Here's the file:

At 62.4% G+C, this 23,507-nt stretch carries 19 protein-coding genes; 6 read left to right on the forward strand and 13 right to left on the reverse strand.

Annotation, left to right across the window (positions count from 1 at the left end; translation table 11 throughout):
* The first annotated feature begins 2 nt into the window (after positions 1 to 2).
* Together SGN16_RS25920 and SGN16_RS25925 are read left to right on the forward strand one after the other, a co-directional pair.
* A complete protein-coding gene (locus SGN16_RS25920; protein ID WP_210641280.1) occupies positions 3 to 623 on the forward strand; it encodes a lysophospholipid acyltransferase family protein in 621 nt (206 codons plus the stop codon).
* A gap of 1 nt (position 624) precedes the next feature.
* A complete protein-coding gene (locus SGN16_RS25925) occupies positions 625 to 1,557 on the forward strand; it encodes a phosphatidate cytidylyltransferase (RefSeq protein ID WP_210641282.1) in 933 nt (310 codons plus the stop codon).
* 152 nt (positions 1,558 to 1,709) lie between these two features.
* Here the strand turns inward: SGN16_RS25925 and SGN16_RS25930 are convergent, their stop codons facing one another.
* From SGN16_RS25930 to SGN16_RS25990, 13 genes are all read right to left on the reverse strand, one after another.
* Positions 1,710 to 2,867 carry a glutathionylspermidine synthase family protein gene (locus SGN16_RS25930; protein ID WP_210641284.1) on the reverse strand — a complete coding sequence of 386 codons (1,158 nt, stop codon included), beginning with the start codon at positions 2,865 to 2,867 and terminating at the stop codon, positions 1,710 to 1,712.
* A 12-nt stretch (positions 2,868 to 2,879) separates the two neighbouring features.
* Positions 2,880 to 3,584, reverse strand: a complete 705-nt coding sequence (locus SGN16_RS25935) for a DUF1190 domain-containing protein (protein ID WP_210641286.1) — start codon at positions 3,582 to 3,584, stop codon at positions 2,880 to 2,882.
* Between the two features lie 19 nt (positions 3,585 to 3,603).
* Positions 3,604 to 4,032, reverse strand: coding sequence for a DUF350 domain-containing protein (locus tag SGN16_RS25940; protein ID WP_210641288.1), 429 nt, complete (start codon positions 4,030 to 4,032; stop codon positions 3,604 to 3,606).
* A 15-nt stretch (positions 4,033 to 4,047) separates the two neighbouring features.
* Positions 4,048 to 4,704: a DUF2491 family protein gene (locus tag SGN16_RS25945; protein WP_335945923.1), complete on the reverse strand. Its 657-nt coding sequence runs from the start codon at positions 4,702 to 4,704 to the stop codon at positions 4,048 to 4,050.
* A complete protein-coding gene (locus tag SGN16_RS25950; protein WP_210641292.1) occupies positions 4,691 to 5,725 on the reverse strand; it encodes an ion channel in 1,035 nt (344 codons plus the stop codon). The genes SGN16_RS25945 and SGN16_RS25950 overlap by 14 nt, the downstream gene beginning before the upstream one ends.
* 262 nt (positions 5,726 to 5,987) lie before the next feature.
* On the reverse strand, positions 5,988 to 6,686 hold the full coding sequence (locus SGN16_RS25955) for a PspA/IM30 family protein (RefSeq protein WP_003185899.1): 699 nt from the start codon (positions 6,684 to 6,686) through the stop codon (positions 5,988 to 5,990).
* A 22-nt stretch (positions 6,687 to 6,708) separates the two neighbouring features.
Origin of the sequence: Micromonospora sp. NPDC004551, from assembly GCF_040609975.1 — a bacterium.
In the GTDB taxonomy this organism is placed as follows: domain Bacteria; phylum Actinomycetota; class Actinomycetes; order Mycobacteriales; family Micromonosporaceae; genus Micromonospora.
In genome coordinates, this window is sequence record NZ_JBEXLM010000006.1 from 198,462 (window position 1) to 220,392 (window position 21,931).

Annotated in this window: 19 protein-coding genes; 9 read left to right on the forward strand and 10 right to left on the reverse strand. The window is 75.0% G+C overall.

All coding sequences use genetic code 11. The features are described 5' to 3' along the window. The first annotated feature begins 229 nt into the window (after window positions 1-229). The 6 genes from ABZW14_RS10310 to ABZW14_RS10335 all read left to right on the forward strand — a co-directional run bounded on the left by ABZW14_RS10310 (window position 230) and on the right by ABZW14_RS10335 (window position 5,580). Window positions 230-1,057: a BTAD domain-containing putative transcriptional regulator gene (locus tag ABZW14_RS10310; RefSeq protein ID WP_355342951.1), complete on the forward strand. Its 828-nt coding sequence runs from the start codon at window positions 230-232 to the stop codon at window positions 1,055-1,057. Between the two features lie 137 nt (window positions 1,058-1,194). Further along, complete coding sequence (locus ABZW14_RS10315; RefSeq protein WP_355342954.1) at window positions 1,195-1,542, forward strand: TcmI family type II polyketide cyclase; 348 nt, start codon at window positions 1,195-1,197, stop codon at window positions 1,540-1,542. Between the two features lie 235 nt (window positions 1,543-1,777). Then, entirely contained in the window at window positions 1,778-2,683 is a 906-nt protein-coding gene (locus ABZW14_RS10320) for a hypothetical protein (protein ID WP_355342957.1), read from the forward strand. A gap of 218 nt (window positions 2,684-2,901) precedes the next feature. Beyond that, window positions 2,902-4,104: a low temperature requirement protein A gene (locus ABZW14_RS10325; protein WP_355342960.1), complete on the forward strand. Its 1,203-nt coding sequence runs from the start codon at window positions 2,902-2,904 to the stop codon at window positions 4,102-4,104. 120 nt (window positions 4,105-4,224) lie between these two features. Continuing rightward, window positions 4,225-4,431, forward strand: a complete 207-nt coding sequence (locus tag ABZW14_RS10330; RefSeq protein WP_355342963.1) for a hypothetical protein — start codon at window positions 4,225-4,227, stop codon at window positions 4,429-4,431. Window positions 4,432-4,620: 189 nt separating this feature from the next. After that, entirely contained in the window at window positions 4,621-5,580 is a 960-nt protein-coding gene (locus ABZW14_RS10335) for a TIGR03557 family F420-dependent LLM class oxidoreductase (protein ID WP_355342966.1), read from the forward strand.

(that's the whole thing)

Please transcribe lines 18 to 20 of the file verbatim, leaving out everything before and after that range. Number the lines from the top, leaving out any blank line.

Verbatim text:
* A complete protein-coding gene (locus tag SGN16_RS25950; protein WP_210641292.1) occupies positions 4,691 to 5,725 on the reverse strand; it encodes an ion channel in 1,035 nt (344 codons plus the stop codon). The genes SGN16_RS25945 and SGN16_RS25950 overlap by 14 nt, the downstream gene beginning before the upstream one ends.
* 262 nt (positions 5,726 to 5,987) lie before the next feature.
* On the reverse strand, positions 5,988 to 6,686 hold the full coding sequence (locus SGN16_RS25955) for a PspA/IM30 family protein (RefSeq protein WP_003185899.1): 699 nt from the start codon (positions 6,684 to 6,686) through the stop codon (positions 5,988 to 5,990).